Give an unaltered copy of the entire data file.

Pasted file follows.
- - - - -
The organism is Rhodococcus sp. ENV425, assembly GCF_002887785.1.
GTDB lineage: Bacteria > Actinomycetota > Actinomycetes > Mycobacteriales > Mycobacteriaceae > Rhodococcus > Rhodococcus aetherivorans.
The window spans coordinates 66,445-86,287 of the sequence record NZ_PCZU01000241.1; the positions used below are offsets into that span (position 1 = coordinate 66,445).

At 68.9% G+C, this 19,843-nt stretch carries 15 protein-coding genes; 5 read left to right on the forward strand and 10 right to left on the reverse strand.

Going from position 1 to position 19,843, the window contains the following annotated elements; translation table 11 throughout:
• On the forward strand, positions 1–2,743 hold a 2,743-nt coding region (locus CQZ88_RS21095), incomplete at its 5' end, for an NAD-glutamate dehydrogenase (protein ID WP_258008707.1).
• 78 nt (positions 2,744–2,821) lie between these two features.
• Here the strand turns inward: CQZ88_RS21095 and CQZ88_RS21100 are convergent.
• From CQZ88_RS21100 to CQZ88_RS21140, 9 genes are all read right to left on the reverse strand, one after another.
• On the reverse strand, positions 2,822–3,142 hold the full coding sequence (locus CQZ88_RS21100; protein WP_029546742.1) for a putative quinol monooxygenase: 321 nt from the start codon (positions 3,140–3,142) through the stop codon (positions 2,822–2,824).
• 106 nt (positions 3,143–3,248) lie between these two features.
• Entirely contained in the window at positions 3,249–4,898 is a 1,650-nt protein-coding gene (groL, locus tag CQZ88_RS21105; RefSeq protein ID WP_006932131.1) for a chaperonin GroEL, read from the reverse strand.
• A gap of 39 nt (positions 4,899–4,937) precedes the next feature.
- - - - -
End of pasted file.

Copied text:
The organism is Rhodococcus sp. ENV425, assembly GCF_002887785.1.
GTDB lineage: Bacteria > Actinomycetota > Actinomycetes > Mycobacteriales > Mycobacteriaceae > Rhodococcus > Rhodococcus aetherivorans.
The window spans coordinates 66,445-86,287 of the sequence record NZ_PCZU01000241.1; the positions used below are offsets into that span (position 1 = coordinate 66,445).

At 68.9% G+C, this 19,843-nt stretch carries 15 protein-coding genes; 5 read left to right on the forward strand and 10 right to left on the reverse strand.

Going from position 1 to position 19,843, the window contains the following annotated elements; translation table 11 throughout:
• On the forward strand, positions 1–2,743 hold a 2,743-nt coding region (locus CQZ88_RS21095), incomplete at its 5' end, for an NAD-glutamate dehydrogenase (protein ID WP_258008707.1).
• 78 nt (positions 2,744–2,821) lie between these two features.
• Here the strand turns inward: CQZ88_RS21095 and CQZ88_RS21100 are convergent.
• From CQZ88_RS21100 to CQZ88_RS21140, 9 genes are all read right to left on the reverse strand, one after another.
• On the reverse strand, positions 2,822–3,142 hold the full coding sequence (locus CQZ88_RS21100; protein WP_029546742.1) for a putative quinol monooxygenase: 321 nt from the start codon (positions 3,140–3,142) through the stop codon (positions 2,822–2,824).
• 106 nt (positions 3,143–3,248) lie between these two features.
• Entirely contained in the window at positions 3,249–4,898 is a 1,650-nt protein-coding gene (groL, locus tag CQZ88_RS21105; RefSeq protein ID WP_006932131.1) for a chaperonin GroEL, read from the reverse strand.
• A gap of 39 nt (positions 4,899–4,937) precedes the next feature.